REVIEW: ‘Killadelphia,’ Issue #10

Reading Time: 2 minutes

killadelphia #10

Killadelphia #10 is written by Rodney Barnes, illustrated by Jason Shawn Alexander, colored by Luis NCT, lettered by Marshall Dillon, and published by Image Comics. Part four of “Burn Baby Burn” dives deep into the past of Abigail Adams’ right-hand man Toppy, while in the present the Sangsters grapple with Abigail’s vampire army and the still unresolved tension between them.

With this issue, the creative team establishes a pattern of juxtaposing the past and present, showcasing how our vampire villains came to be. Toppy’s story is rather tragic; he was a former overseer of a slave plantation who became a sharpshooter during the Civil War. Afterward, he tried to live a peaceful life in a new town until tragedy—and vampires—intervened. Barnes makes his villains as compelling as his heroes, which is the high mark of the series.

The script also continues to further the divide between the Sangsters. Sangster Sr. is none too happy with being ripped from eternal rest, and it finally comes to the surface in an explosive confrontation with James. Many genre stories have ruminated on the pitfalls of immortality, and I felt definite shades of Interview of the Vampire during the Sangsters’ conversation.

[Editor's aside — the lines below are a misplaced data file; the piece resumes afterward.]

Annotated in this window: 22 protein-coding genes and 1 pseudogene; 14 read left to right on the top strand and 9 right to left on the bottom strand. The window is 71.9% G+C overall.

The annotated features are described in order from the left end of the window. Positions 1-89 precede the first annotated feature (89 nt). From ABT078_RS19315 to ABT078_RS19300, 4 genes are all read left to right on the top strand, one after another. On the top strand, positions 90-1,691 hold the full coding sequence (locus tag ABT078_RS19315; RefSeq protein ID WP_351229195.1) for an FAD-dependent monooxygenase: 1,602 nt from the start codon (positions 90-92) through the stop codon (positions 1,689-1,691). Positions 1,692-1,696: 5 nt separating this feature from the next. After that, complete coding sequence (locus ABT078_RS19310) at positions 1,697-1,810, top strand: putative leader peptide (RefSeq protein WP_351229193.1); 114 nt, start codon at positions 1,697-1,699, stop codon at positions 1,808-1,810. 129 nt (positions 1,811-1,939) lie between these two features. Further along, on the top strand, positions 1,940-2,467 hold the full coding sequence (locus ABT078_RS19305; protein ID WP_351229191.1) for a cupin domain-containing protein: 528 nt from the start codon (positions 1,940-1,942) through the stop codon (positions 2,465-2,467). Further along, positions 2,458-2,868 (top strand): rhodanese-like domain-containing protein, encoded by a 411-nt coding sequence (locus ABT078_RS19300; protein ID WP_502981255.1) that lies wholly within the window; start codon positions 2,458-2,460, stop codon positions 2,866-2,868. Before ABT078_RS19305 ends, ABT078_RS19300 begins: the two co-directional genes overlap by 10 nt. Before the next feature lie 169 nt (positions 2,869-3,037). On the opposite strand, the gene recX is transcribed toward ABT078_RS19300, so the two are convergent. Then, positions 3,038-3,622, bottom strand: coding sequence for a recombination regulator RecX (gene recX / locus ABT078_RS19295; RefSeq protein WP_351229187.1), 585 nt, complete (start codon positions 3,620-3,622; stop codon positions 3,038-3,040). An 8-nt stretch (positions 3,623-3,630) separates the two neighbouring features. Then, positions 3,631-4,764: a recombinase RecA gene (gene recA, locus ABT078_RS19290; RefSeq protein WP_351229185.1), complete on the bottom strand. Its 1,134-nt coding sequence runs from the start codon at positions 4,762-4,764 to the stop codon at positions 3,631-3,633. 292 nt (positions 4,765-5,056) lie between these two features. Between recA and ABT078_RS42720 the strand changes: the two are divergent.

If the issue has one flaw, it’s that the past part seems far more compelling than the present. Apart from the ending, which promises to shake up the series, the present element of the story has been rather slow. I don’t know how many issues are left in this arc but hopefully, the finale is worth the setup.

Alexander and NCT continue to deliver with their artwork. NCT in particular makes excellent use of color, from bright reds and oranges signifying fire and blood to sepia-toned hues for the past segment of the book. He also manages to make the vampires genuinely frightening, highlighting their sunken yellow eyes and feral glares. Alexander provides haunting, striking images—the most frightening of which features Toppy digging a grave atop a literal mountain of bodies. Even though the scene takes place in the past, it’s a chilling hint at his future.

Barnes and Alexander reunite for part three of the “Elysium Gardens” backup, which took a hiatus during Killadelphia #9 and continues the story of the werewolf Angela. In this installment, the history of the werewolves is revealed as well as their ultimate goal: they seek vengeance against the spellcasters who cursed them.

Alexander’s werewolves are utterly frightening. Twice the size of humans, their fur is black as night and their eyes a glowing white. The carnage they inflict is covered in shadow, yet readers will still see limbs and heads flying. As a werewolf fan, this story has hooked me from the get-go and I can’t want to see where it goes.

Killadelphia #10 continues to flesh out its antagonists and protagonists, never scrimping on the horror or action. With both “Burn, Baby, Burn” and “Elysium Gardens” ending on massive yet satisfying cliffhangers, this series continues to be a must-read for horror fans.

Killadelphia #10 is available wherever comics are sold.

Killadelphia #10
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TL;DR

Killadelphia #10 continues to flesh out its antagonists and protagonists, never scrimping on the horror or action. With both “Burn, Baby, Burn” and “Elysium Gardens” ending on massive yet satisfying cliffhangers, this series continues to be a must-read for horror fans.